Therefore, depending on what your beliefs are, you can choose 1) or 2). If the EU imposes further sanctions on Russia, then the US wins regardless of who did it and why.

    The chance of finding out the truth is very low, especially since the USUK propaganda machine has already “decided” Who Done It and the zombies comment accordingly.

    Has anyone gone short on Malaysia Airlines before Thursday? This could be indication of a plot, similar to 911 shorting of US airlines involved. Maybe some super-secret US agency has a special “airlines” department.

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  • @Seamus Padraig
    "But in fact the latest bad turn in American imperial policies began with the Clintons."

    I completely LOATHE the Clintons, and would gladlier jump on a punja-stick than vote for Hillary. So for many years I would have accepted the above statement without question. But lately I've started to wonder if it all didn't really begin with Bush/Baker. They were the ones who made the (verbal) pledge to Gorbachev not to expand NATO in exchange for his allowing the re-unification of Germany and the dissolution of the Warsaw Pact. Yes, it was Billary who first violated that pledge. But the fact that Bush and Baker now seem very coy about admitting they made that pledge at all makes me wonder if this whole 'end of the Cold War' thing wasn't a ruse right from the start. Put that together with Desert Storm (first permanent bases in the Persian Gulf!) and Bush's creepy talk of a "new world order," and I sometimes think it really began with him. Or heck, maybe it all really began with Franklin Roosevelt...

    “Or heck, maybe it all really began with Franklin Roosevelt…”

    Naw, it all began with James Knox Polk. Give Texas back to the Mexicans! (Sorry, Ron, but you’ll have to move to Kentucky and move in with Rand.)

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  • @Anonymous
    Honest John, the leader of the Ukraine is Jewish, so what?
    You wouldn't be some sort of anti semite, would you?
    About that innocent plane, well, you're just going to ask the Russians about that since it's now clear either they or their stooges shot it down. Doubtless a tragic mistake, but the whacky conspiracy theorists are already churning alternative histories.

    The only “conspiracy theory” needed here is the one where European aviation authorities conspicuously failed in their [incredibly obvious] duty to shut down commercial flights over eastern Ukrainian airspace (for flights originating out of EU member states, such as The Netherlands, that is). It was almost inevitable that if they were so delinquent in their duties, that the Donetsk separatists would eventually shoot down an airliner, thus making Western intervention on behalf of the [illegitimate, criminal] junta in Kiev, a great deal more likely.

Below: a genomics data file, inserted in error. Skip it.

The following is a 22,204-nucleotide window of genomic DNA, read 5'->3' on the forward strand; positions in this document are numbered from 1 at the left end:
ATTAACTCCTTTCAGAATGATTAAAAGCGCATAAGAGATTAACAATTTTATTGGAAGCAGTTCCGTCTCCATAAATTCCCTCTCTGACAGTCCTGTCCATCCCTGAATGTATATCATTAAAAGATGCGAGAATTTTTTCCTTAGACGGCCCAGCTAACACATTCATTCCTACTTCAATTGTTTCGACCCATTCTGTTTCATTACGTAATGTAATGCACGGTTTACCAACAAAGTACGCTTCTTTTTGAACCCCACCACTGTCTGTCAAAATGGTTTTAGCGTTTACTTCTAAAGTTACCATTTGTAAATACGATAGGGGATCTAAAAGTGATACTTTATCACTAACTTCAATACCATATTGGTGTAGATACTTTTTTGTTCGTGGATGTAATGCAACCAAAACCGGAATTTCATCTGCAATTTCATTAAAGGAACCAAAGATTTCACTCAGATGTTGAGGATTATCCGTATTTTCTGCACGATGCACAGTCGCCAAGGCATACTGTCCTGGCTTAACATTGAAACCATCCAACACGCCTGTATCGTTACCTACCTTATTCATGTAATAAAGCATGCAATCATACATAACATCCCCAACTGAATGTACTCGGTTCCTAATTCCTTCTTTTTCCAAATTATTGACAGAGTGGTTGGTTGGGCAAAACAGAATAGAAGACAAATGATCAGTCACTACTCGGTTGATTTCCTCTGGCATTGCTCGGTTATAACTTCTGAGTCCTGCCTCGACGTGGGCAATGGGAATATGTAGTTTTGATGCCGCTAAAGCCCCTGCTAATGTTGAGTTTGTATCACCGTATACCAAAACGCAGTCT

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  • “But in fact the latest bad turn in American imperial policies began with the Clintons.”

    I completely LOATHE the Clintons, and would gladlier jump on a punja-stick than vote for Hillary. So for many years I would have accepted the above statement without question. But lately I’ve started to wonder if it all didn’t really begin with Bush/Baker. They were the ones who made the (verbal) pledge to Gorbachev not to expand NATO in exchange for his allowing the re-unification of Germany and the dissolution of the Warsaw Pact. Yes, it was Billary who first violated that pledge. But the fact that Bush and Baker now seem very coy about admitting they made that pledge at all makes me wonder if this whole ‘end of the Cold War’ thing wasn’t a ruse right from the start. Put that together with Desert Storm (first permanent bases in the Persian Gulf!) and Bush’s creepy talk of a “new world order,” and I sometimes think it really began with him. Or heck, maybe it all really began with Franklin Roosevelt…

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    • Replies: @Mike Ehling
    "Or heck, maybe it all really began with Franklin Roosevelt…"

    Naw, it all began with James Knox Polk. Give Texas back to the Mexicans! (Sorry, Ron, but you'll have to move to Kentucky and move in with Rand.)

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  • Anonymous • Disclaimer says:
    @Honest John
    When it came to foreign policy the Clintons were country bumpkins - the real question is, who had their ear? Who was manipulating them? Who was pumping them with this divisiveness towards Russia, killing a real chance for a peaceful world?

    Was it the Israeli lobby - just as is going on today with Obama?

    Today Obama is asking for more sanctions against Russia - and the new leader of the Ukraine is Jewish - DA!

    p.s. Today an innocent plane was shot out of the sky - for what - for who?